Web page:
The USPTO also exchanges data with WIPO in electronic format in support of the Madrid Protocol.
VIII. Matters concerning education and training including technical assistance to developing countries
The USPTO offers various programs to provide technical assistance to developing countries and to countries moving to a market economy. Programs focus on establishing adequate systems in these countries for the protection of intellectual property rights. They also provide intellectual protection enforcement training. The goal of the various programs is to provide advice and expertise to these countries with the desired outcome being the reduction of losses resulting from piracy of U.S. Intellectual Property.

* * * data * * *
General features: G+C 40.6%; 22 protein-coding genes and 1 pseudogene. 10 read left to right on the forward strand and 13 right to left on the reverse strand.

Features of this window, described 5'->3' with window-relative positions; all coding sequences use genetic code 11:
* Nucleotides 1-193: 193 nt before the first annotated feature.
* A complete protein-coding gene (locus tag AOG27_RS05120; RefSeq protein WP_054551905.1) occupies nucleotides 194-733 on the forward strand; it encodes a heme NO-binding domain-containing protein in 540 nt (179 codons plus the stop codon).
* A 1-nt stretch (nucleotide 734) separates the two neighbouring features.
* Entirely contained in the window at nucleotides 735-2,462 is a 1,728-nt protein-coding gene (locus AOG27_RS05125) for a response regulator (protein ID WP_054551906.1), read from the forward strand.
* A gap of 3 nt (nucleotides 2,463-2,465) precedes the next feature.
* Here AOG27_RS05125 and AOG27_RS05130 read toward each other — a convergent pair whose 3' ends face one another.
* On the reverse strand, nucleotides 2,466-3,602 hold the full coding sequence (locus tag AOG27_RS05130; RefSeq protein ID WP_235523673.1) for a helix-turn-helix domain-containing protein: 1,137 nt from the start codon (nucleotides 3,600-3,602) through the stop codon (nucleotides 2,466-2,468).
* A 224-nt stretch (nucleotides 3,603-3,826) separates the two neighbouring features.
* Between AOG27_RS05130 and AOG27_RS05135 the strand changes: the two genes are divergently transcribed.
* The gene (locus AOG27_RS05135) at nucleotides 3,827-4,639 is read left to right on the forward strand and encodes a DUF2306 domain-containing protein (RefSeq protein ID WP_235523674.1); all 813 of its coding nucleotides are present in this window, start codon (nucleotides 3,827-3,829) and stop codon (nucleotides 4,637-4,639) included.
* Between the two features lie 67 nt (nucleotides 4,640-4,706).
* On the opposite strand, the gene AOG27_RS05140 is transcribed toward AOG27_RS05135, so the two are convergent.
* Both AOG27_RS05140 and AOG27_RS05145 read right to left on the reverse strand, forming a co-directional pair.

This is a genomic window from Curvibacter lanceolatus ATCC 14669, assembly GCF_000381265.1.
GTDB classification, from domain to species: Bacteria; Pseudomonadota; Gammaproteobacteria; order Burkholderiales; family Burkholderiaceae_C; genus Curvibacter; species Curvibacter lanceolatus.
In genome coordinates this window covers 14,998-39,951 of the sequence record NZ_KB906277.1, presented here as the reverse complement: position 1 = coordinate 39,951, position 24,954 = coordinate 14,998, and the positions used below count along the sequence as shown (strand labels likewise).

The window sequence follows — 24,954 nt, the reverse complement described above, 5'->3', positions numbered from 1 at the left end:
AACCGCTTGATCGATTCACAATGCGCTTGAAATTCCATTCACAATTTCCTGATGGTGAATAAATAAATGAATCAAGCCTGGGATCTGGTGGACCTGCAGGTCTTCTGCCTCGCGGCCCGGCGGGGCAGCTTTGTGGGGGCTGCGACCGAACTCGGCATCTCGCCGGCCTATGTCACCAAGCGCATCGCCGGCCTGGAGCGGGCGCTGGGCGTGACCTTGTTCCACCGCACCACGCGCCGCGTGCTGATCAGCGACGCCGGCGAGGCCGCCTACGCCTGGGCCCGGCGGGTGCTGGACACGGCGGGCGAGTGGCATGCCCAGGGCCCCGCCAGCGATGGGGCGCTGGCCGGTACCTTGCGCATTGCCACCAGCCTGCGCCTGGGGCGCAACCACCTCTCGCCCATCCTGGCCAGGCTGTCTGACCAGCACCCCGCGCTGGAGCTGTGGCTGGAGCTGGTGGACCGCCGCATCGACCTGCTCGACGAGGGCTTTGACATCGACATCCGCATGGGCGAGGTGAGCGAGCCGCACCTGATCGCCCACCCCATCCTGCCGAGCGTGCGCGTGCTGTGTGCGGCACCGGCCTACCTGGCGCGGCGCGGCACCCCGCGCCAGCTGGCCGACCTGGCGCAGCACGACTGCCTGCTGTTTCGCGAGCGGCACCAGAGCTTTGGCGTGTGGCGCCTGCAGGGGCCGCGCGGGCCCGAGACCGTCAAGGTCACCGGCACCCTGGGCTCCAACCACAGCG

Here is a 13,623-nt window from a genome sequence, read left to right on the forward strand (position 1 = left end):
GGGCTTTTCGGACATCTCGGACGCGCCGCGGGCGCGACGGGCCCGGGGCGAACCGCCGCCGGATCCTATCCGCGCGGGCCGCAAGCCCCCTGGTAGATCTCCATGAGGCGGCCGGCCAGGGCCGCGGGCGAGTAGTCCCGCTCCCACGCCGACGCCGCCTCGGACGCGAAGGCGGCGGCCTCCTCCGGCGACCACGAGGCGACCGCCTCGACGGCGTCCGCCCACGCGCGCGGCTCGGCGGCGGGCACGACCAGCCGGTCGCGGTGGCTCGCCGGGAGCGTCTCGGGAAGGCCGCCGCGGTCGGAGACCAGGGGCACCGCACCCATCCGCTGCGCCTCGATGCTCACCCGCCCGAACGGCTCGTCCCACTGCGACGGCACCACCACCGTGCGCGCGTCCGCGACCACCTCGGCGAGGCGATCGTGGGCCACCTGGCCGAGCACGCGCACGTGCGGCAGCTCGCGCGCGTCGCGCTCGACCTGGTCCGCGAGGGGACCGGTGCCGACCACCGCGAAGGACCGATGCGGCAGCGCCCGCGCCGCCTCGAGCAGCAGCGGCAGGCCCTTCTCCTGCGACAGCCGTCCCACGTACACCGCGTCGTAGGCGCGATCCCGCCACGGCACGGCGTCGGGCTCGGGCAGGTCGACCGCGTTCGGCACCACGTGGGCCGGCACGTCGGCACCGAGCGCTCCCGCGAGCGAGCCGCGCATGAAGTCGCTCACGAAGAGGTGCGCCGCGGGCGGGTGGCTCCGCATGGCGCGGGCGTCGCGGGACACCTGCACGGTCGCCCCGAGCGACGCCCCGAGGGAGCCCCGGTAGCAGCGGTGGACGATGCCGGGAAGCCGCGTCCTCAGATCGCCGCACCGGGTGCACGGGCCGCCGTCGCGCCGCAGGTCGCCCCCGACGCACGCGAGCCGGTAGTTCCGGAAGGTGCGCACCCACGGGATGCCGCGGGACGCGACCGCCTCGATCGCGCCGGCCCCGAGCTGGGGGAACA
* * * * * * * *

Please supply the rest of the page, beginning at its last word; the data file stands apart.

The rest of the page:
Since 1985, the USPTO Visiting Scholars Program has provided participants from foreign countries with two weeks of classroom and hands-on study of the United States’ system for protecting intellectual property. The majority of those trained include personnel from industrial property offices. The goals of the program are: to foster a better understanding of international intellectual property obligations and norms; to expose participants to at least one method of providing TRIPs-level protection for a variety of intellectual property disciplines, and to promote discussion of intellectual property issues in a friendly and supportive environment.
In 2005, enforcement programs conducted in the Washington, D.C. area for foreign officials included: the USPTO Enforcement Academy, Central America Free Trade Agreement Enforcement Academy, and the USPTO-World Intellectual Property Organization Academy for the Judiciary on the Enforcement of Intellectual Property Rights. T